State Says Unemployed Must Look for Work to Receive Benefits
Hawaii will once again require people receiving unemployment insurance benefits to search for work as a COVID-19 testing program for travelers and growing vaccinations fuel recovery of the tourism industry, Gov. David Ige said Tuesday.
Those filing for unemployment will need to report at least three steps they took to look for work from May 30 through June 5 when they submit their weekly claim on June 6, said Anne Perreira-Eustaquio, the director of the state Department of Labor and Industrial Relations.
These steps can include filling out job applications, interviewing for jobs and registering at the jobs website HireNetHawaii.com, she said.
Hawaii suspended the search-for-work requirement during the pandemic.
Hawaii's unemployment rate was 9% in March, the highest in the nation and above the national average of 6%. But the rate has improved since peaking at 23.8% in April 2020.
“At this point, the public health measures we implemented and the success of our vaccine program have allowed us to begin to re-energize our economy. With our pre-travel testing program in place, we’re seeing more people traveling to Hawaii. And as tourism has picked up, more employers are looking for people to fill positions,” Ige said at a news conference announcing the new policy.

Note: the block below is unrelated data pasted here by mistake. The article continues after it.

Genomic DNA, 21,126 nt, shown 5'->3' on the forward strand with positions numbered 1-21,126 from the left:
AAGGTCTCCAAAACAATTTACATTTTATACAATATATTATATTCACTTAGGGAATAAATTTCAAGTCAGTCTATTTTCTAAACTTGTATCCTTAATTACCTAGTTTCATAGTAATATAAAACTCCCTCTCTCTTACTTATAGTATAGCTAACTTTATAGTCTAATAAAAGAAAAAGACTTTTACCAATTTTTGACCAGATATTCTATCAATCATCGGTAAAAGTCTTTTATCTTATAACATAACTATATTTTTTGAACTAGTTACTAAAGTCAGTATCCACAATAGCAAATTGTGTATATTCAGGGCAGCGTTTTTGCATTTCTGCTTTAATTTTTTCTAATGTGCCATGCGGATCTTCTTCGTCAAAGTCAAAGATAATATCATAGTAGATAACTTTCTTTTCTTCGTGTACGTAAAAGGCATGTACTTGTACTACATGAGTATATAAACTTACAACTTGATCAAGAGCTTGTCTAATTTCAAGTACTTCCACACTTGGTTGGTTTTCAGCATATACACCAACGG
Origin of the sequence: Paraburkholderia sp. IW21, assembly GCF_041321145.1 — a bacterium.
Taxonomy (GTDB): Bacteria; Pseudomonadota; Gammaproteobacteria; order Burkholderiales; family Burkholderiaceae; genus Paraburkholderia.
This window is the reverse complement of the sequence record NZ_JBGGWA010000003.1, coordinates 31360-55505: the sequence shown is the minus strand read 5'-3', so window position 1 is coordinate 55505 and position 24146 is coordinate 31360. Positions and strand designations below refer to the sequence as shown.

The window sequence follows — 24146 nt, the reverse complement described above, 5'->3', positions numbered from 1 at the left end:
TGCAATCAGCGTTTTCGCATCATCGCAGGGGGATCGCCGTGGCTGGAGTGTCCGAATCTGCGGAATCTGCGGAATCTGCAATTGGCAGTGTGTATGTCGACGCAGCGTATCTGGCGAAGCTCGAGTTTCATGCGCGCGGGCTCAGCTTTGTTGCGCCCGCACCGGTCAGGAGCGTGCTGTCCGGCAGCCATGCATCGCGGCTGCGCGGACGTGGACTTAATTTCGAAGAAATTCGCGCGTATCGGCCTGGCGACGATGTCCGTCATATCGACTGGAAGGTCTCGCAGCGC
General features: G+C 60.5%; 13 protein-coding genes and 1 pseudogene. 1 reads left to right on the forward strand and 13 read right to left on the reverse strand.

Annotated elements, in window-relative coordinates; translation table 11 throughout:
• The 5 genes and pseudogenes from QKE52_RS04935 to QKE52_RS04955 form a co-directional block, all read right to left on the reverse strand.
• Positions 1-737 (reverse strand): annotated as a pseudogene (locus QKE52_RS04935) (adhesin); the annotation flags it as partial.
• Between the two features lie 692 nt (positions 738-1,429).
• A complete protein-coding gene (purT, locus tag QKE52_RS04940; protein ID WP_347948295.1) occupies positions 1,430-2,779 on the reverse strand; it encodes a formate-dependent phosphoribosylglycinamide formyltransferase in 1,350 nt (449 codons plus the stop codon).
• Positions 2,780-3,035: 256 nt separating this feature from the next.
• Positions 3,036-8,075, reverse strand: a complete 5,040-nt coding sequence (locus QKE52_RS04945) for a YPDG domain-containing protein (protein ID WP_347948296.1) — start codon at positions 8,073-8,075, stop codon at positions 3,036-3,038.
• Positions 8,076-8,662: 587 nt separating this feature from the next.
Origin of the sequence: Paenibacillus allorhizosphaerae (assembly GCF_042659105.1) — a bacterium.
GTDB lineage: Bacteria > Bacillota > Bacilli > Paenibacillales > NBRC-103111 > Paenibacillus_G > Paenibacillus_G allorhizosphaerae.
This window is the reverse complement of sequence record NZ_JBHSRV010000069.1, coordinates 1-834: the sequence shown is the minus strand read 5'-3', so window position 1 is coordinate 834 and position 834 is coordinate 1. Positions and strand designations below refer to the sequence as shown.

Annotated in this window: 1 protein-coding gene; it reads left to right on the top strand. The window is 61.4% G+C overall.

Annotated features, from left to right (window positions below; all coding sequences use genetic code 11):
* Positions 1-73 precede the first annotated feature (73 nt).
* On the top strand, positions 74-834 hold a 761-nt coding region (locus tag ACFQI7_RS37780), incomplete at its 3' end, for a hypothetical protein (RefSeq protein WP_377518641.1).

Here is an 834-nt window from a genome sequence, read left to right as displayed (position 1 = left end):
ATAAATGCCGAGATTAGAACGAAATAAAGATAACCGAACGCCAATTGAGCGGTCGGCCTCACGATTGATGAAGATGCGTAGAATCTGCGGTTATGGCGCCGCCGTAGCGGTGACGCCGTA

The governor said he would maintain other pandemic-era unemployment insurance benefits, including a weekly $300 federal government supplement to weekly benefits. Ige said he believed this extra payment helps unemployed residents pay rent and other expenses, which helps the economy.
“As you know, the cost of living in Hawaii is higher than in other jurisdictions. And we have heard of many in our community who continue to struggle to find work and who continue to be unemployed,” Ige said.
The state will evaluate whether to continue this payment as the economy recovers and more people return to work, he said. Hawaii will also continue to pay unemployment insurance benefits to gig workers and independent contractors, the governor said.
About 106,000 people in Hawaii will need to look for work under the reinstated rule. Gig workers and contractors won't need to, nor will union members, Perreira-Eustaquio said.
Those who aren't able to return to work because they need to care for their children during the pandemic will be exempt if they receive Pandemic Unemployment Assistance, Perreira-Eustaquio said. The regular unemployment insurance program doesn't include a childcare exemption.
She said the department would enforce the search-for-work requirement by randomly checking whether claimants actually made three job search contacts as declared. The department will also conduct internal audits to investigate whether claimants looked for work.
Finally, she said employers could go online to www.hawaiiunemploymentinfo.com to report when a job applicant failed to show up for an interview or didn't accept a “suitable” job offer.